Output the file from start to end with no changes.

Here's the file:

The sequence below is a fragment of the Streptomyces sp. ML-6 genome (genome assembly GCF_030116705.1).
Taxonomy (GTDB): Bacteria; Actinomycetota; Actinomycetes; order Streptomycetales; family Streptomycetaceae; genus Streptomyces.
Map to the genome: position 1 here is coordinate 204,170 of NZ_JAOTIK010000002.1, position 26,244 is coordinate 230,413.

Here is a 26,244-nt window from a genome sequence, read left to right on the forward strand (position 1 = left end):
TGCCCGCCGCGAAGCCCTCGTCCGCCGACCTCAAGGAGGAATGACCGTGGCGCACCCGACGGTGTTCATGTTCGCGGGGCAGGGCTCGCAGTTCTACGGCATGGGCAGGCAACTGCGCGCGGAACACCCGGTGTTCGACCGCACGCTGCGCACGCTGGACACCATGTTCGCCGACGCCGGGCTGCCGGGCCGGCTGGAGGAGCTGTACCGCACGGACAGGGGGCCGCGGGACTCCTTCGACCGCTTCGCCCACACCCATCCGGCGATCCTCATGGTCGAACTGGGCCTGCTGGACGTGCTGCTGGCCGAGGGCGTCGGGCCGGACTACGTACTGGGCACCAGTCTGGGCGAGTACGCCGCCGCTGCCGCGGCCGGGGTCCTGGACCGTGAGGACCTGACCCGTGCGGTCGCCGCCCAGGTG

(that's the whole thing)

The sequence below is a fragment of the Streptomyces sp. ML-6 genome (genome assembly GCF_030116705.1).
Taxonomy (GTDB): Bacteria; Actinomycetota; Actinomycetes; order Streptomycetales; family Streptomycetaceae; genus Streptomyces.
Map to the genome: position 1 here is coordinate 204,170 of NZ_JAOTIK010000002.1, position 26,244 is coordinate 230,413.

Here is a 26,244-nt window from a genome sequence, read left to right on the forward strand (position 1 = left end):
TGCCCGCCGCGAAGCCCTCGTCCGCCGACCTCAAGGAGGAATGACCGTGGCGCACCCGACGGTGTTCATGTTCGCGGGGCAGGGCTCGCAGTTCTACGGCATGGGCAGGCAACTGCGCGCGGAACACCCGGTGTTCGACCGCACGCTGCGCACGCTGGACACCATGTTCGCCGACGCCGGGCTGCCGGGCCGGCTGGAGGAGCTGTACCGCACGGACAGGGGGCCGCGGGACTCCTTCGACCGCTTCGCCCACACCCATCCGGCGATCCTCATGGTCGAACTGGGCCTGCTGGACGTGCTGCTGGCCGAGGGCGTCGGGCCGGACTACGTACTGGGCACCAGTCTGGGCGAGTACGCCGCCGCTGCCGCGGCCGGGGTCCTGGACCGTGAGGACCTGACCCGTGCGGTCGCCGCCCAGGTG